My Account

D-Day – the Normandy Beach Landings

5 June 2024

One of the things that stands out from archives here, is the amount of personal writing. The documents, war diaries, daily orders and regimental histories are detailed and valuable, but it is the diaries, postcards and letters that move our understanding of the past from the official records of history to the personal experiences of those who were there. They are saturated with the immediacy and raw human emotion that comes from someone writing about their experiences as and when they happen. I am noticing how each conflict sees soldiers faced with the unfathomable and using their writing as a way of coping. Diaries allow them to record and make sense of experiences, as well as providing an outlet for emotions and creating a tribute to those lost. Letters home provide an emotional vent and also a connection to those far away, those they may never see again.

Last year I found a series of letters in the archives from Corporal William ‘Willie’ Cunningham to his wife Molly in Edinburgh, and also his baby daughter Joan. They span the months of June to August 1944, coinciding with the D-Day Landings on 6th June. Operation Overlord was scheduled for June 1944 and, from 1st June, there were rumours that they would imminently embark. Unusually vile weather meant that it had to be put off and the 1st Bn KOSB had to wait fretfully where it was stationed near Portsmouth. They were led by Lieutenant Colonel Renny and 1st Battalion was to be some of the first on the beaches. Willie’s first letter in the collection conveys this feeling of waiting and not knowing what will happen next.

Saturday 3rd June 1944

Army Post Office, England

My own darling Molly,

               I have only a few minutes in which to write this as we will be moving off. I received your Tuesday letter after I posted mine last night, so I will try and answer it completely in the short time. Thank you for the stamps dear, they will do me fine. I shan’t need to buy any more now, what I have will do me. Please do not worry too much dearest over me, it is not good for you or Joan. I will look after myself, never fret. I have something to look forward to and come home to, it won’t be many weeks till I am home to you, after I have done my job of work. I’m not in the least scared or worried about it dear so don’t you worry, please. I expect all my letters will be green envelopes now as I have quite a store.

In the next part of the letter he talks about quite mundane things; a friend starting work after being on the dole, Joan having a check up from the doctor, a friend Jack being stationed in a different camp. Every letter closes with an outpouring of love and best wishes to Molly and Joan, eager for her to know how much he thinks about her, never wanting her to worry.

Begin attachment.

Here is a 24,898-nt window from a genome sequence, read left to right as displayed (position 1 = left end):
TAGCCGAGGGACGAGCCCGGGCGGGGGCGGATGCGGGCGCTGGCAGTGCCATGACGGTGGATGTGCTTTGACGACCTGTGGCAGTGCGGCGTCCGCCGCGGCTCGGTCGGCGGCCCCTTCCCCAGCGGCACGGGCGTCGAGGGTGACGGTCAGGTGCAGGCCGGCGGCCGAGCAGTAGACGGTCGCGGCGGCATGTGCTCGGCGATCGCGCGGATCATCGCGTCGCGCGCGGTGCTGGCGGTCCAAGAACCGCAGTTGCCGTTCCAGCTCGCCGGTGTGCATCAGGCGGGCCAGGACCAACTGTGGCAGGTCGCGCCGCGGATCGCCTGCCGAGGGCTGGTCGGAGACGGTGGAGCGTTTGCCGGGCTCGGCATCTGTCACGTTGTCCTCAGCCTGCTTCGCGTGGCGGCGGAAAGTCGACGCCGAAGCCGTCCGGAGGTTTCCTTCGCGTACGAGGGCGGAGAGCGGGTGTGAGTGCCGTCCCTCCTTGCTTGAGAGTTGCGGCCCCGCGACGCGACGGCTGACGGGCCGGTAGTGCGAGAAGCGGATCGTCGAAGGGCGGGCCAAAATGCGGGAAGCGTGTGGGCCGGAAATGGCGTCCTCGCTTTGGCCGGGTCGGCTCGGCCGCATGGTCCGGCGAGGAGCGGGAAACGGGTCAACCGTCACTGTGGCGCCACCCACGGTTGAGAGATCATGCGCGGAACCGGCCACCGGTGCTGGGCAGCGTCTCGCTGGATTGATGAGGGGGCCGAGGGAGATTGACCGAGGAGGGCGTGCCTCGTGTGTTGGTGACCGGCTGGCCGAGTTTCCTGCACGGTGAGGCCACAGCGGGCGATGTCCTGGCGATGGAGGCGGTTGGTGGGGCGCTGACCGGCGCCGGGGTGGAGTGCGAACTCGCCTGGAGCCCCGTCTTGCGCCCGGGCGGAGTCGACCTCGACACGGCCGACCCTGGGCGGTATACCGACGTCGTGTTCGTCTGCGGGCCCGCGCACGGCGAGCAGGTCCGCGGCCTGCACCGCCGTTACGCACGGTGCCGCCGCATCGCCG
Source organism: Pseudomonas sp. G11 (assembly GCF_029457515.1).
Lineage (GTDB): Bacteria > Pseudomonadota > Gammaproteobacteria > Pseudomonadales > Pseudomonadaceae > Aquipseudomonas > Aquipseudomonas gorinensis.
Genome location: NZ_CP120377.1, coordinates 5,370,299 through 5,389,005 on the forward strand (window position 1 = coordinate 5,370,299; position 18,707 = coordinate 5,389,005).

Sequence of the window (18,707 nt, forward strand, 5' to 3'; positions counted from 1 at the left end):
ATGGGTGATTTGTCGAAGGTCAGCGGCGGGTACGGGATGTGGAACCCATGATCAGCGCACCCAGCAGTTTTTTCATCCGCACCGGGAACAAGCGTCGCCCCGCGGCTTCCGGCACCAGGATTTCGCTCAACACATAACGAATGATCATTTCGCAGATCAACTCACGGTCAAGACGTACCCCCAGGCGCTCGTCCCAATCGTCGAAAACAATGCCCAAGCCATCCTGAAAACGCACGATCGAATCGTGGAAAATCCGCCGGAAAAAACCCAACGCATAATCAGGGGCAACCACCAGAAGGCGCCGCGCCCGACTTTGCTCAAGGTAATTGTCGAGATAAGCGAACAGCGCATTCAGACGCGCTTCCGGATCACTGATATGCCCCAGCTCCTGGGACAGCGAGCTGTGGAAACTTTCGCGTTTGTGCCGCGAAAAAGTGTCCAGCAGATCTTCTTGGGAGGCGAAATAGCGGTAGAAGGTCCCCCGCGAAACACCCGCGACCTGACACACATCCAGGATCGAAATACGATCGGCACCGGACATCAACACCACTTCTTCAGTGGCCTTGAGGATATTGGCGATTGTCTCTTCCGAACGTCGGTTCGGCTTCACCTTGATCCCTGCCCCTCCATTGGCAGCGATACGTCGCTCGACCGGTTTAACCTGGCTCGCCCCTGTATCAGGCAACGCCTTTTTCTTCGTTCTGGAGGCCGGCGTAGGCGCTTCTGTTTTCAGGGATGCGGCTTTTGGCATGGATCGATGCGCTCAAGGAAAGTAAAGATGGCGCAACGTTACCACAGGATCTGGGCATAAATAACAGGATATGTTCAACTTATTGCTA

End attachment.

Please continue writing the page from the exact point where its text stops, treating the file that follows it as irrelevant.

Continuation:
Well my darling I will close now, it will probably be a few days before I will find time to write again but don’t worry, as I said before.

               Cheerio dear Molly and Joan. God Bless you both and look after you. I will always love you darling and you’ll be forever in my thoughts. Remember I am doing this for you and her. All my love darling and love to mum and dad and Rab. Always your faithful Willie. XX

P.S. Never mind the blades now dear, I may not receive them. WC.

The entry in the 1st Battalion war diary for the 5th June states that the operation was postponed for 24 hours and the next letter Willie is still waiting and wondering about what Molly is up to and what will happen next, with the rumour of ‘any moment now’ hanging in the air expectantly.

Monday 5th June 1944

Army Post Office, England

My own darling Molly,

               An opportunity has come for me to write to you so I am taking advantage of it. The weather is very bad – both yesterday and today have been wet and squally with the result we have been kept back from what we were about to do. Maybe just as well, I should hate to have been caught out in this weather, it’s bad enough where we are lying.

               “Boris” and I are together this time and he and I are helping to do cookhouse, there’s been no complaints so far! I have bags of sweets here, I wish I could send them to you dear, choc. As well lying in my pocket getting wasted for I seldom eat it, we get a bar every day and 7 cigs free. That reminds me darling do not send me anything more as I shan’t get it – even stamps. I won’t be getting any of your letters for a while – and dear only knows when you will get this one my darling.

               I am sitting beside a wireless listening to Francis Day in Band Box and wondering if you are listening to the same programme – or are you busy with the wee girl? She’ll take up the most of your time now – oh I wish I could get home my dear. I also wish the weather would calm down so as we could get on with our job.

               Well my dear I will close now. Look after yourself dear and the wee one. Hope it won’t be long before we see each other again. The war may be over sooner than we expect.

               All my fondest love darling and God Bless you both. Always and forever your adoring and faithful husband –



By the time Willie writes another letter to Molly, D-Day has already happened. On 6th June 1944 the fleet sailed for the shores of Normandy. The weather had barely improved and the journey was marred by stormy seas and sickness.

Thursday 9th June 1944

Army Post Office, England

My own darling wife,

               At last I have managed to snatch a few moments to write you a few lines. Do not worry darling I am still alive and kicking, although we have had a sticky time of it, but things seem to be going alright.

               We had a fairly rough passage over the Channel and it was the nearest I’ve ever been to being seasick – but wasn’t.

               The country is no different from England, every bit the same, and there are still plenty of civvies knocking about but their houses are nothing but rubble more or less. They just seem to take the war as a matter of course. Several of the villages we took are still inhabited and the villagers cheered and waved lustily as we rumbled through. We took a good number of prisoners some of whom were quite young. This is our third day, the weather on the whole is not bad but last night it just poured down and we were dug in in a wood – the third night without sleep. I have had no mail from you of course dear, that will take a while I guess. I do hope you are keeping your chin up darling. I enclose a little memento, I have 300f or so left and no where to spend it.